Discussion Paper: Moral Injury

CMDFA Ethics Management Team (EMT)

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from Luke’s Journal 2020 | Ageing Gracefully | Vol.25 No.3

Doctor sitting in a hospital corridor.

Moral injury has been defined as the “ethical unease or disquiet resulting from a situation where a clinician believes they have contributed to avoidable patient or community harm through their involvement in an action, inaction, or decision that conflicts with their own values.1

Moral distress is found to correlate with burnout, consideration or intention to leave a position or workplace and non-alignment with workplace ethical climate. Nurses score significantly higher on moral distress measures than doctors. The EMT (Ethics Management Team) is aware that the subject is always pertinent for Christian healthcare professionals, for example in the context of progressive legalization of abortion and euthanasia, but that it has greater significance at the moment because of the COVID-19 crisis. This is particularly the case in places where hard decisions are having to be made in a context of overwhelming need and allocation of finite health resources.

The EMT proposes to investigate Moral Injury as its initial project. A sub-committee has been appointed with this in view, to undertake the work and provide further reports. We would like to introduce the topic to our members and nurses to facilitate discussion and mutual support. Sometimes just a simple understanding of the issue can be helpful for coping. Moral injury has frequently been categorised as post-traumatic stress disorder, and this has not been helpful for dealing with it.

Moral injury is an event that violates deeply held moral beliefs or values. It can cause a profound psychological distress that results from actions, or lack of them, which deeply impacts one’s moral code.2 It may be something I have done, deeply personal and not necessarily known to any person other than myself. It may be something I have done that involves others, even without them ever knowing. It may be something that has been done to me or I have witnessed done to others. It may be something that I have been compelled or obliged to do by others with the power to enforce it, or because they did not support me as they ought. It may at times simply be the failure or inability to give good bedside care. It is more than “just” a traumatic event. It is also something more than “just” guilt although this may be involved. Even when the event involves no actual physical describable trauma, it is still a violation and it needs to be recognised as such, as part of recovery.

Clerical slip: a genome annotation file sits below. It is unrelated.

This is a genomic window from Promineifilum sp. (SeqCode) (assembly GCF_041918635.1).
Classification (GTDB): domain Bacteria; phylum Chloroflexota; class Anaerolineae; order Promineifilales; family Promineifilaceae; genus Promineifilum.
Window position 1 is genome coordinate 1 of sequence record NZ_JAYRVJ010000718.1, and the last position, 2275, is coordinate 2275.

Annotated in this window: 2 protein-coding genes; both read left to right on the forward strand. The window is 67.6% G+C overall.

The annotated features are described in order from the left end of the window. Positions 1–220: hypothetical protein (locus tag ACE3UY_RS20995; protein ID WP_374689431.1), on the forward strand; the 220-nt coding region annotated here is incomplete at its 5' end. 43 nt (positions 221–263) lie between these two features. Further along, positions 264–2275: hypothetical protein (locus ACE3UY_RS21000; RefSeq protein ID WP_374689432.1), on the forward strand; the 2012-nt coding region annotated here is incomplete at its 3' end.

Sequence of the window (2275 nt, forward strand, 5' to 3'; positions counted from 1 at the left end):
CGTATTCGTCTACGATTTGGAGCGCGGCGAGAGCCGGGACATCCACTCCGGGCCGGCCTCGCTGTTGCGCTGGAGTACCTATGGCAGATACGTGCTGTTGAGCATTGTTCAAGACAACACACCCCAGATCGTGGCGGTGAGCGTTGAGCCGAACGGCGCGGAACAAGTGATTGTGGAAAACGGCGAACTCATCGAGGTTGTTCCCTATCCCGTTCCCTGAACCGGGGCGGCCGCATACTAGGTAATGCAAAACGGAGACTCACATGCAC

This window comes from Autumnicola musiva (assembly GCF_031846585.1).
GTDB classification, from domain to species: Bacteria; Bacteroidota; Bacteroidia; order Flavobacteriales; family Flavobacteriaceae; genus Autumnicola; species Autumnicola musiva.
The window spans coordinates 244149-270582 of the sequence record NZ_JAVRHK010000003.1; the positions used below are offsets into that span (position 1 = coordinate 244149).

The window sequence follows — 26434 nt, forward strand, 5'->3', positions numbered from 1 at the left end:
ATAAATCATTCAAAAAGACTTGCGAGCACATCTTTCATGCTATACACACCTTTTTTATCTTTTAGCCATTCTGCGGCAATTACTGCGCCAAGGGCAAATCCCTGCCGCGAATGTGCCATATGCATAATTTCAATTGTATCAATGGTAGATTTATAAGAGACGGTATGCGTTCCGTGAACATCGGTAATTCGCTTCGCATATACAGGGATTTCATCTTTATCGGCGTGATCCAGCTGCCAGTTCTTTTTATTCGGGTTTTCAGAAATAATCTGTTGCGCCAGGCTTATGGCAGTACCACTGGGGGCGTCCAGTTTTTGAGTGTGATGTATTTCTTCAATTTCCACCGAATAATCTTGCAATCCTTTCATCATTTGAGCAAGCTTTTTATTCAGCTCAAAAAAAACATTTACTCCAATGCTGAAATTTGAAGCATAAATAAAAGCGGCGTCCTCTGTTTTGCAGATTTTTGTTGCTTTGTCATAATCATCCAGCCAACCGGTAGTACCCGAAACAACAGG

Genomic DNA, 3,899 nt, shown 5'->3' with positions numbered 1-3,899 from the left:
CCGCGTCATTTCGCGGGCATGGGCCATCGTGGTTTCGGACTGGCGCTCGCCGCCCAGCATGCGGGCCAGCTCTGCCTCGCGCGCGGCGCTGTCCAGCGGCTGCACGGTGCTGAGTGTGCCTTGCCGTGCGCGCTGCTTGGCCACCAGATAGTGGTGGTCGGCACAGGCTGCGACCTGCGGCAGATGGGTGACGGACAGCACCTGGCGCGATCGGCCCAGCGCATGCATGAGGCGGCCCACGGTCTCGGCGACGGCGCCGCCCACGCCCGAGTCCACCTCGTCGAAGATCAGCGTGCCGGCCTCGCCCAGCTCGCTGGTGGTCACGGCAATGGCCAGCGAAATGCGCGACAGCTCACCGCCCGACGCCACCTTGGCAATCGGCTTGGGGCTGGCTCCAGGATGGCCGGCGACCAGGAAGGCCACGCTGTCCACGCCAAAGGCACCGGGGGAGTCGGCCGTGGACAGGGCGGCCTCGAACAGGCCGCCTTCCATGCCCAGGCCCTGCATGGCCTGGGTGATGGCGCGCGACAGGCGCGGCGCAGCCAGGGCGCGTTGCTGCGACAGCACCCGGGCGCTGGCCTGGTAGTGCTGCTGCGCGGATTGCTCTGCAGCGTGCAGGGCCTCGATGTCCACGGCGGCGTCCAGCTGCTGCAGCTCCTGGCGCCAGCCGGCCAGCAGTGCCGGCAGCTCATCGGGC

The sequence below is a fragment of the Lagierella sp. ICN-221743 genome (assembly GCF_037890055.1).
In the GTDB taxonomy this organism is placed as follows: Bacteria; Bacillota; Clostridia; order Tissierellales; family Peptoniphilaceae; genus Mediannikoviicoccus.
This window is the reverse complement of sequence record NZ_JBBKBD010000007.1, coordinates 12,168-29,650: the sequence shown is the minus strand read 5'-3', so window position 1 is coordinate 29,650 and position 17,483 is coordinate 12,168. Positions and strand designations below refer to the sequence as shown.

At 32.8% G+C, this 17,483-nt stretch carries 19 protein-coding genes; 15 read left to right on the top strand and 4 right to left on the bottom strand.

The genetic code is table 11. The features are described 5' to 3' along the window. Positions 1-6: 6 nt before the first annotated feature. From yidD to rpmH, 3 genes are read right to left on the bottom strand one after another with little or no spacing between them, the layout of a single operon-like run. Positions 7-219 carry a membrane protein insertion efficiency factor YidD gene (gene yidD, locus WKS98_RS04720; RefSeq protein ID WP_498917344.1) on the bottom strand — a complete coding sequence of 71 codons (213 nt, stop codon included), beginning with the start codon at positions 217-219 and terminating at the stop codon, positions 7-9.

Recognising/acknowledging the reality/truth of what happened, that it was more than just a traumatic or tragic event, that it ran in opposition to deeply held morals, that it was the result of a deliberate, non-accidental, course of action that was in conflict with those morals – even if it seemed there was no other course of action when it might have been the lesser of two evils – still requires defining for recovery to occur.

In view of the serious consequences of moral distress on the healthcare professional, it is important that it is addressed and support accessed. While it is not always possible to eliminate all situations that cause moral distress, there are ways to mitigate their impact. The EMT would like to help CMDFA members to understand moral distress and provide guidance to those who experience it.

Further reading:

Canadian Medical Association Covid-19 and moral distress

Concerns raised about Covid-19 and moral distress

https://www.bioedge.org/bioethics/concerns-raised-about-covid-19-and-moral-distress/13482

Covid-19 patients need not die alone

https://www.bioedge.org/bioethics/covid-19-patients-need-not-die-alone/13483


 
Members of the Ethics Management Team  
Rev Dr Andrew Sloane, NSW, Chair
Dr Megan Best, NSW
Gabrielle Macaulay, NSW, NCFA Rep 
Assoc Prof Anna Walsh, NSW, legal member 
Dr Joseph Thomas, QLD
Dr Lachlan Dunjey, WA
Dr Rohit Joshi, SA
Dr Kuruvilla George, VIC, CMDFA Board Rep
Ian Gowlett, retired RN, NCFA Board 


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References

  1. Sanderson, C., Sheahan, L., Kochovska, S., Luckett, T., Parker, D., Butow, P., & Agar, M. (2019). Re-defining moral distress: A systematic review and critical re-appraisal of the argument-based bioethics literature. Clinical Ethics, 14(4), 195–210. https://doi.org/10.1177/1477750919886088
  2. Williamson, V., Murphy, D., & Greemberg, N. (2020). COVID-19 and experiences of moral injury in front-line key workers. Occupational medicine (Oxford, England), 70(5), 317-319. doi:10.1093/occmed/kqaa052

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